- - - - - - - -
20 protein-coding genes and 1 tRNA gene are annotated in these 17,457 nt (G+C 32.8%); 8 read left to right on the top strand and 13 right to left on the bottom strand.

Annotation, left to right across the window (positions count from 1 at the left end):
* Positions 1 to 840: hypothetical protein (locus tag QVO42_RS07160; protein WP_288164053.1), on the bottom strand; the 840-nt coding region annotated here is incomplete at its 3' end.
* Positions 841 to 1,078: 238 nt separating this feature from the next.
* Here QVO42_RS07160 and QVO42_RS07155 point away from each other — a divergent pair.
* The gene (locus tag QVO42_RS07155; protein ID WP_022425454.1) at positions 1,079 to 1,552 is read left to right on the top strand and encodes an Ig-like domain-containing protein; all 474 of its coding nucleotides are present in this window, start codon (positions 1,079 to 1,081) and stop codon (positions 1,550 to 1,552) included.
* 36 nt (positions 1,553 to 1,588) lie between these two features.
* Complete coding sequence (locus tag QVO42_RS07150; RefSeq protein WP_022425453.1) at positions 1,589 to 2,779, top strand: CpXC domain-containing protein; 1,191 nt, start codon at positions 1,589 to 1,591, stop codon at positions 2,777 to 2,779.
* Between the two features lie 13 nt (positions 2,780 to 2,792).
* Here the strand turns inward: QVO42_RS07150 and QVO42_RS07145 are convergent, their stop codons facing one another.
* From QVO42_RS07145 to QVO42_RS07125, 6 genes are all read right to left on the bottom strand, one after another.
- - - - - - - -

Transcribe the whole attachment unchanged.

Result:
20 protein-coding genes and 1 tRNA gene are annotated in these 17,457 nt (G+C 32.8%); 8 read left to right on the top strand and 13 right to left on the bottom strand.

Annotation, left to right across the window (positions count from 1 at the left end):
* Positions 1 to 840: hypothetical protein (locus tag QVO42_RS07160; protein WP_288164053.1), on the bottom strand; the 840-nt coding region annotated here is incomplete at its 3' end.
* Positions 841 to 1,078: 238 nt separating this feature from the next.
* Here QVO42_RS07160 and QVO42_RS07155 point away from each other — a divergent pair.
* The gene (locus tag QVO42_RS07155; protein ID WP_022425454.1) at positions 1,079 to 1,552 is read left to right on the top strand and encodes an Ig-like domain-containing protein; all 474 of its coding nucleotides are present in this window, start codon (positions 1,079 to 1,081) and stop codon (positions 1,550 to 1,552) included.
* 36 nt (positions 1,553 to 1,588) lie between these two features.
* Complete coding sequence (locus tag QVO42_RS07150; RefSeq protein WP_022425453.1) at positions 1,589 to 2,779, top strand: CpXC domain-containing protein; 1,191 nt, start codon at positions 1,589 to 1,591, stop codon at positions 2,777 to 2,779.
* Between the two features lie 13 nt (positions 2,780 to 2,792).
* Here the strand turns inward: QVO42_RS07150 and QVO42_RS07145 are convergent, their stop codons facing one another.
* From QVO42_RS07145 to QVO42_RS07125, 6 genes are all read right to left on the bottom strand, one after another.